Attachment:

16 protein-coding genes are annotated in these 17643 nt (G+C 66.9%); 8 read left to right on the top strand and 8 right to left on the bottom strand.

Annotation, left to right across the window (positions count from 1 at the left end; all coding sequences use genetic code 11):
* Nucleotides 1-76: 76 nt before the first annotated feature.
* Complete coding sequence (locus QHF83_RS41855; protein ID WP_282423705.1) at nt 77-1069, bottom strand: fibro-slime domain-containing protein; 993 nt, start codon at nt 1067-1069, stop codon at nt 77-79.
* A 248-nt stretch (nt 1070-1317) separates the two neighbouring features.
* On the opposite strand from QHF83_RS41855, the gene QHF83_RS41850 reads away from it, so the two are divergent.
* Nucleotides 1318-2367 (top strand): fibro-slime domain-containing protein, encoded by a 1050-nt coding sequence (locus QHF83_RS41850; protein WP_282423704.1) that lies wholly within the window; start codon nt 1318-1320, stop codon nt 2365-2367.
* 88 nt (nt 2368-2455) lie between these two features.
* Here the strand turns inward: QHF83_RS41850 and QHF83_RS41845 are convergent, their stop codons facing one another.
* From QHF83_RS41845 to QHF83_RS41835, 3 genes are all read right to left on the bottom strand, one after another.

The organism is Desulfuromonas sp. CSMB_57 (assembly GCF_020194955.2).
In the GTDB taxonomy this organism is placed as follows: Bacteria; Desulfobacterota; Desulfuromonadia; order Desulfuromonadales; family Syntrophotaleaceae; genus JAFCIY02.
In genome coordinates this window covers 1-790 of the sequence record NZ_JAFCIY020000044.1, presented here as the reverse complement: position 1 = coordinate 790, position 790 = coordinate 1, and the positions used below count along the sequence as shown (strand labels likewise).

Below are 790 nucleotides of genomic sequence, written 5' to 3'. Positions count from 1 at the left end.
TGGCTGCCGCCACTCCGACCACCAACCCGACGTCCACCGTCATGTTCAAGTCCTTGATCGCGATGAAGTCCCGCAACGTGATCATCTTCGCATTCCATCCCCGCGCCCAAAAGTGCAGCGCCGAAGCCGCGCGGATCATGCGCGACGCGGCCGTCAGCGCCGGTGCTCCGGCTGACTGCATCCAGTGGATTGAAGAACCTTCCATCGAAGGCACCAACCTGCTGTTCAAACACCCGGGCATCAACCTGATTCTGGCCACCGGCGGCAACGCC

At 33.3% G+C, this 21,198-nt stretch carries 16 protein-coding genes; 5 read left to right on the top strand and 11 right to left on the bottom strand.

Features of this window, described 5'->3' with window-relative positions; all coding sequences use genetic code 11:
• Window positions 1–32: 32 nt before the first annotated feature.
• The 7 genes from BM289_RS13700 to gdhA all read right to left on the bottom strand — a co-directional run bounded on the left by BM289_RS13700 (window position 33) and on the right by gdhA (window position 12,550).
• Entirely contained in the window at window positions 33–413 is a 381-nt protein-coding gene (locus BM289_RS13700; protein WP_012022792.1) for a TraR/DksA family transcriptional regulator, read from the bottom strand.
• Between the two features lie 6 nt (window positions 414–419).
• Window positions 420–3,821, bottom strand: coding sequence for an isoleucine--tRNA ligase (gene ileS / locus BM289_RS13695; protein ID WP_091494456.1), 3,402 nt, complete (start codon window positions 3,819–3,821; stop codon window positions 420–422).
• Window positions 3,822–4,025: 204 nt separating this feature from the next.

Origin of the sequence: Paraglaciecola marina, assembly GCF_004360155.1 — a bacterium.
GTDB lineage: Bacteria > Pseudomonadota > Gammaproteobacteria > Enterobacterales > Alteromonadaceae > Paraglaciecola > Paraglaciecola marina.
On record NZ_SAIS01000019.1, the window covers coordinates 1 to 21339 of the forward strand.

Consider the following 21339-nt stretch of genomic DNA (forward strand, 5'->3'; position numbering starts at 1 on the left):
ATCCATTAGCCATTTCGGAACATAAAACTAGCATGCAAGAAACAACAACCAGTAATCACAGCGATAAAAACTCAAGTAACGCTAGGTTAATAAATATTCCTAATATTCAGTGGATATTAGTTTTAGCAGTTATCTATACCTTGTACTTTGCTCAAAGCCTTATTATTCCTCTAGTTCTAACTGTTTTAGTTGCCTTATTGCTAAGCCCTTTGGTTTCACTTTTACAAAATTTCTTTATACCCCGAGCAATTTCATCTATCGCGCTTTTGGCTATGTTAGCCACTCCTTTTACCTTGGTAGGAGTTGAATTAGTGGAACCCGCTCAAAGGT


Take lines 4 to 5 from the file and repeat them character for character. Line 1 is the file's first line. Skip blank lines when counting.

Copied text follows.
* Complete coding sequence (locus QHF83_RS41855; protein ID WP_282423705.1) at nt 77-1069, bottom strand: fibro-slime domain-containing protein; 993 nt, start codon at nt 1067-1069, stop codon at nt 77-79.
* A 248-nt stretch (nt 1070-1317) separates the two neighbouring features.